Simultaneously, a large number of films were made during this phase on the domestic situation in the country. India was yet to recover from the pain of partition in 1947, and social violence and discrimination were rampant. Many individuals wanted to understand and sketch the condition of Muslims in post-independence India. One of the best on-screen attempts to understand the situation of Muslims in India after partition was the film Garm Hawa (Hot Winds) (1973). It tells the story of a Muslim family which, disheartened by the prejudice against Muslims in post-partition India, discusses migrating to Pakistan, but later decides to stay on in the country and become participating citizens (Khurana 2009). This was also a phase of decline for the Muslim social8 genre of films, whose last hit was Pakeezah (Pure) (Deshpande 2009: 106). This decline is mainly attributed to changes in values due to modernisation, especially with regard to the status of women. The new changes clashed with the traditional idea of the begum (the “angel” of the house and the woman in a veil, who embodied the traditional values of the community) (Bhaskar and Allen 2015).

The 1980s saw changes in the course of religion, society, and politics in India. With the support of a section of the Hindu middle class, Hindu nationalism and political Hindutva rose to the fore in India. Politically, one of the early moves in this direction was made by then Indian Prime Minister Indira Gandhi, who after being disenchanted with Sikh politics in Punjab, started endorsing Hinduism. In 1983, Indira Gandhi inaugurated a temple in honour of Bharat Mata (Mother India) at Haridwar, in the then Indian state of Uttar Pradesh (now in Uttarakhand). The temple was built by the Vishva Hindu Parishad (VHP), a group that set up the Sri Rama Janma Bhoomi Mukti Yajna Samiti. The samiti was formed in July 1984 with the sole aim of “liberating” the disputed site at Ayodhya where Lord Rama is said to have been born, and where the general of the Mughal ruler Babur constructed a mosque by destroying the then existing temple (Setalvad 2017). Her son and the succeeding Prime Minister of India Rajiv Gandhi appeased the demands of both Hindu and Muslim communal groups. The Rajiv Gandhi government supported Muslim groups’ demands regarding the Shah Bano case. The Supreme Court had stated that maintenance is to be given to divorced Muslim women, but this was nullified by the Rajiv Gandhi government passing the Muslim Women (Protection of Rights on Divorce) Act in 1986. This angered Hindu groups, and so to please them, his government decided to unlock the gates of the Babri Masjid and allow Hindu priests to enter the mosque’s compound in February 1986 (Setalvad 2017).

Cinema and Nationalism in the Age of Globalisation

In the 1990s, as identity became an important global issue and violent majoritarianism was on the rise across the world, India too witnessed further deepening of communal tensions. Politically, the rise of Hindutva benefited the BJP more than any other political party in India. In September 1990, the BJP demanded the construction of a Rama temple in Ayodhya. As part of this effort, a ratha yatra was undertaken from Somnath (in Gujarat) to Ayodhya (in Uttar Pradesh) by the BJP leaders with the support of many other Hindu groups. Starting from the 1980s and increasingly in the 1990s, most flags depicting Rama transformed him from a pacifist god to a Hindutva warrior (Bhattacharya 2013: 142). As the ratha moved from one region to another, it raised communal tensions along its trail.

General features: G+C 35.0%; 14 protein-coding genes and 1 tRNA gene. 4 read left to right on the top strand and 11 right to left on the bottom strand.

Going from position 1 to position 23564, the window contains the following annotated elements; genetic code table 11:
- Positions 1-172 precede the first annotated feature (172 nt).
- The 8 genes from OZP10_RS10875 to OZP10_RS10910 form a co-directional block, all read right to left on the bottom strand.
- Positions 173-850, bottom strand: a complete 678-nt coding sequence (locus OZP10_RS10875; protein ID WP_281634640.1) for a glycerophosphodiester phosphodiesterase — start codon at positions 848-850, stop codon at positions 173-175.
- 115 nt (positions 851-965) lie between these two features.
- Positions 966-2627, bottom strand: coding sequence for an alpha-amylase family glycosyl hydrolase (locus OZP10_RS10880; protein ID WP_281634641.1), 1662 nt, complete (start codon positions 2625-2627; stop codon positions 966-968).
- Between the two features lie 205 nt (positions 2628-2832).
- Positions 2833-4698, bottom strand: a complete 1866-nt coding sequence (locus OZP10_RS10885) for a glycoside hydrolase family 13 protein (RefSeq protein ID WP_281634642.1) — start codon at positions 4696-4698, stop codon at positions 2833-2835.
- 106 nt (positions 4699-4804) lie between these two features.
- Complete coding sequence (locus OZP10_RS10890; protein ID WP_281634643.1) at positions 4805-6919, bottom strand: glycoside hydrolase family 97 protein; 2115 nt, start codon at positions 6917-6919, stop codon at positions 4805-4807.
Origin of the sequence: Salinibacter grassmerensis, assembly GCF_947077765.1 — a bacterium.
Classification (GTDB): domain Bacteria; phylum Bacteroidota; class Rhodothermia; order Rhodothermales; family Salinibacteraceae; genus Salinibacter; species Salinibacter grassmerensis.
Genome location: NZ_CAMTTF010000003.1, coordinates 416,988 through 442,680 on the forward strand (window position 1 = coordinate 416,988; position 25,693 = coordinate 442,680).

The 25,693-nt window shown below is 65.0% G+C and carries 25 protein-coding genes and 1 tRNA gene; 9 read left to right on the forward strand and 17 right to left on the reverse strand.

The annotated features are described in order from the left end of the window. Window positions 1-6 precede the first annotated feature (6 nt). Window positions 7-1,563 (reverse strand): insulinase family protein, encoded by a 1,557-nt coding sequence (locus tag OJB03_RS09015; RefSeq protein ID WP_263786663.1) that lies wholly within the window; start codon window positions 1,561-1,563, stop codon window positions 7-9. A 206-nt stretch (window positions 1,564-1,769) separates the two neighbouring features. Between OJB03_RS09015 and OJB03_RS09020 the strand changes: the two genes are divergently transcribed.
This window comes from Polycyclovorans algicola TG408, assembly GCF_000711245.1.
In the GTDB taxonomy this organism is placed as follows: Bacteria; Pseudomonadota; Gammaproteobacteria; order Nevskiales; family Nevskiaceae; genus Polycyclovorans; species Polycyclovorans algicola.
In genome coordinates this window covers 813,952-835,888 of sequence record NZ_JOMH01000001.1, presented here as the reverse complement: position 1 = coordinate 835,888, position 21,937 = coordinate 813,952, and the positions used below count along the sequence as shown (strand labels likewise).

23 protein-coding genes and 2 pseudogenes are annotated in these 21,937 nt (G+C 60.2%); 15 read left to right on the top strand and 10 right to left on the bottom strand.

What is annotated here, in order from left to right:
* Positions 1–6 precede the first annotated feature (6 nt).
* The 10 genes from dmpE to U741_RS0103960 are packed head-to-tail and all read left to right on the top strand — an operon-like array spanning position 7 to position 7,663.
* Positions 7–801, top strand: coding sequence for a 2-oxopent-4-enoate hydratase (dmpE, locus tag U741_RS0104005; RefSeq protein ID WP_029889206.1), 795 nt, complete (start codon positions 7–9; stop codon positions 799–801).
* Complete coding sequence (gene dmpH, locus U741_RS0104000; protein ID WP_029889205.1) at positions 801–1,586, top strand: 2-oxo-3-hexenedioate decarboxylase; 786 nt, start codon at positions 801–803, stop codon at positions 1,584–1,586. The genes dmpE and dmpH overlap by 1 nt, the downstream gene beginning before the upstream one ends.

The political journey was concluded in October 1990 in Ayodhya. In the following year, the ratha yatra brought electoral dividends to the BJP, which won 120 seats in the 1991 parliamentary elections. However, the party could not muster enough support to form the government. P V Narasimha Rao, with the support of alliance partners, formed the INC-led government at the centre.

Foreseeing the further electoral gains to be made from polarising communities on the temple issue, on 6 December 1992, BJP leaders, along with their supporters and volunteers from other Hindu outfits like the VHP, gathered near the disputed site in Ayodhya to reinstate their demand. During this gathering, the mosque was attacked by some volunteers and some tombs were demolished. Following this incident, almost the entire country witnessed communal riots in which a large number of innocents lost their lives.

More than the film industry, in the early days of Hindutva politics, television succeeded in establishing itself through the help of mythological serials. In 1987, the 74-episode television serial Ramayana9 was telecast on the national television channel. Following its success, another mega serial, Mahabharat, a 94-episode serial made by B R Chopra, first aired in 1988 (Dwyer 2014). Political parties used the leading characters of both the serials to exploit public sentiment for electoral gains. In many small towns and rural areas, to which the author stands witness, a large section of the illiterate population with no exposure to these mythological stories came to know about them in a systematic way after watching these serials. Before these stories were telecast, different communities knew about the characters through different sources, but largely believed in their own version of the story. Also, in many parts of rural North India, characters from the Ramayana television serial, played by actors, were used to portray gods in posters. This made many Indians, especially in rural areas, believe that their gods and goddesses look like them.